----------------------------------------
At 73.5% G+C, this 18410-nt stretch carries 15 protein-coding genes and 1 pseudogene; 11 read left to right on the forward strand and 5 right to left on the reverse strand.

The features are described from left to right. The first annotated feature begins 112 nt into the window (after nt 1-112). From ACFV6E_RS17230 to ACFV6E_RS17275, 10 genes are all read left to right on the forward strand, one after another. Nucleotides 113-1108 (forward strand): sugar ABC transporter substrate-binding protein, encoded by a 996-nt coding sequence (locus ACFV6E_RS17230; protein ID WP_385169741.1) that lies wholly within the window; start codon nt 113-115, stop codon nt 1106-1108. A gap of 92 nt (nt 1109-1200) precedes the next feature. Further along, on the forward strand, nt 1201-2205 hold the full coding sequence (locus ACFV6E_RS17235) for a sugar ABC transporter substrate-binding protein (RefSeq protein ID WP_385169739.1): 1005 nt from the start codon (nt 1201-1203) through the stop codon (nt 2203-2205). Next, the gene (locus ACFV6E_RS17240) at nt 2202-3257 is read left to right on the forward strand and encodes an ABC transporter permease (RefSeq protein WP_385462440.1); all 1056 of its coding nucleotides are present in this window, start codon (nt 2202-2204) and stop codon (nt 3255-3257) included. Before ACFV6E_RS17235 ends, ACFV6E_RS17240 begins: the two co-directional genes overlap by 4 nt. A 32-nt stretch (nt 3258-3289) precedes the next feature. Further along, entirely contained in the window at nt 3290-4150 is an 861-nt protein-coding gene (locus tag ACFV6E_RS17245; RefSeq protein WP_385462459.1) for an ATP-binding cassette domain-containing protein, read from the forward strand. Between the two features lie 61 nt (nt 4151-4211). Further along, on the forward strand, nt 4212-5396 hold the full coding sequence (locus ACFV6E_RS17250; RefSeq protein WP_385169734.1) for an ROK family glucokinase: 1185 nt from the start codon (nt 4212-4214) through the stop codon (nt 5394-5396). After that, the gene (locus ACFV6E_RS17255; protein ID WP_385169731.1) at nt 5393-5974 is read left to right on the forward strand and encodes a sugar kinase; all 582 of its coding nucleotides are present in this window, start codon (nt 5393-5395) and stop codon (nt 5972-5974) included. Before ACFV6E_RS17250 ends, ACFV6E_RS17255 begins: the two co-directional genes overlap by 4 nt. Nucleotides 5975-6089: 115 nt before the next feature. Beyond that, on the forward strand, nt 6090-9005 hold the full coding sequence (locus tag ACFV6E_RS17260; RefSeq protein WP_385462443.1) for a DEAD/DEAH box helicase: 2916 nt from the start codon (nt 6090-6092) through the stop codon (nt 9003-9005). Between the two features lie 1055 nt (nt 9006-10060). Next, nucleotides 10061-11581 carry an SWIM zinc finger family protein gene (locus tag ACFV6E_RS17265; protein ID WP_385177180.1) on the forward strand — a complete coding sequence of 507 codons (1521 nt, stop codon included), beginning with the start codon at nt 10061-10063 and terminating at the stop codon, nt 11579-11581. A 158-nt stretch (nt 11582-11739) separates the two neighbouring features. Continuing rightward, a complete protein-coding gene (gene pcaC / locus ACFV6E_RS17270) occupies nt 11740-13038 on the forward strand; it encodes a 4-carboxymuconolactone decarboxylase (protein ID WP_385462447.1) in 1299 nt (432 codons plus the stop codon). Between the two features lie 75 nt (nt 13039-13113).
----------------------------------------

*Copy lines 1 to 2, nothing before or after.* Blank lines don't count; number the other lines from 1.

At 73.5% G+C, this 18410-nt stretch carries 15 protein-coding genes and 1 pseudogene; 11 read left to right on the forward strand and 5 right to left on the reverse strand.

The features are described from left to right. The first annotated feature begins 112 nt into the window (after nt 1-112). From ACFV6E_RS17230 to ACFV6E_RS17275, 10 genes are all read left to right on the forward strand, one after another. Nucleotides 113-1108 (forward strand): sugar ABC transporter substrate-binding protein, encoded by a 996-nt coding sequence (locus ACFV6E_RS17230; protein ID WP_385169741.1) that lies wholly within the window; start codon nt 113-115, stop codon nt 1106-1108. A gap of 92 nt (nt 1109-1200) precedes the next feature. Further along, on the forward strand, nt 1201-2205 hold the full coding sequence (locus ACFV6E_RS17235) for a sugar ABC transporter substrate-binding protein (RefSeq protein ID WP_385169739.1): 1005 nt from the start codon (nt 1201-1203) through the stop codon (nt 2203-2205). Next, the gene (locus ACFV6E_RS17240) at nt 2202-3257 is read left to right on the forward strand and encodes an ABC transporter permease (RefSeq protein WP_385462440.1); all 1056 of its coding nucleotides are present in this window, start codon (nt 2202-2204) and stop codon (nt 3255-3257) included. Before ACFV6E_RS17235 ends, ACFV6E_RS17240 begins: the two co-directional genes overlap by 4 nt. A 32-nt stretch (nt 3258-3289) precedes the next feature. Further along, entirely contained in the window at nt 3290-4150 is an 861-nt protein-coding gene (locus tag ACFV6E_RS17245; RefSeq protein WP_385462459.1) for an ATP-binding cassette domain-containing protein, read from the forward strand. Between the two features lie 61 nt (nt 4151-4211). Further along, on the forward strand, nt 4212-5396 hold the full coding sequence (locus ACFV6E_RS17250; RefSeq protein WP_385169734.1) for an ROK family glucokinase: 1185 nt from the start codon (nt 4212-4214) through the stop codon (nt 5394-5396). After that, the gene (locus ACFV6E_RS17255; protein ID WP_385169731.1) at nt 5393-5974 is read left to right on the forward strand and encodes a sugar kinase; all 582 of its coding nucleotides are present in this window, start codon (nt 5393-5395) and stop codon (nt 5972-5974) included. Before ACFV6E_RS17250 ends, ACFV6E_RS17255 begins: the two co-directional genes overlap by 4 nt. Nucleotides 5975-6089: 115 nt before the next feature. Beyond that, on the forward strand, nt 6090-9005 hold the full coding sequence (locus tag ACFV6E_RS17260; RefSeq protein WP_385462443.1) for a DEAD/DEAH box helicase: 2916 nt from the start codon (nt 6090-6092) through the stop codon (nt 9003-9005). Between the two features lie 1055 nt (nt 9006-10060). Next, nucleotides 10061-11581 carry an SWIM zinc finger family protein gene (locus tag ACFV6E_RS17265; protein ID WP_385177180.1) on the forward strand — a complete coding sequence of 507 codons (1521 nt, stop codon included), beginning with the start codon at nt 10061-10063 and terminating at the stop codon, nt 11579-11581. A 158-nt stretch (nt 11582-11739) separates the two neighbouring features. Continuing rightward, a complete protein-coding gene (gene pcaC / locus ACFV6E_RS17270) occupies nt 11740-13038 on the forward strand; it encodes a 4-carboxymuconolactone decarboxylase (protein ID WP_385462447.1) in 1299 nt (432 codons plus the stop codon). Between the two features lie 75 nt (nt 13039-13113).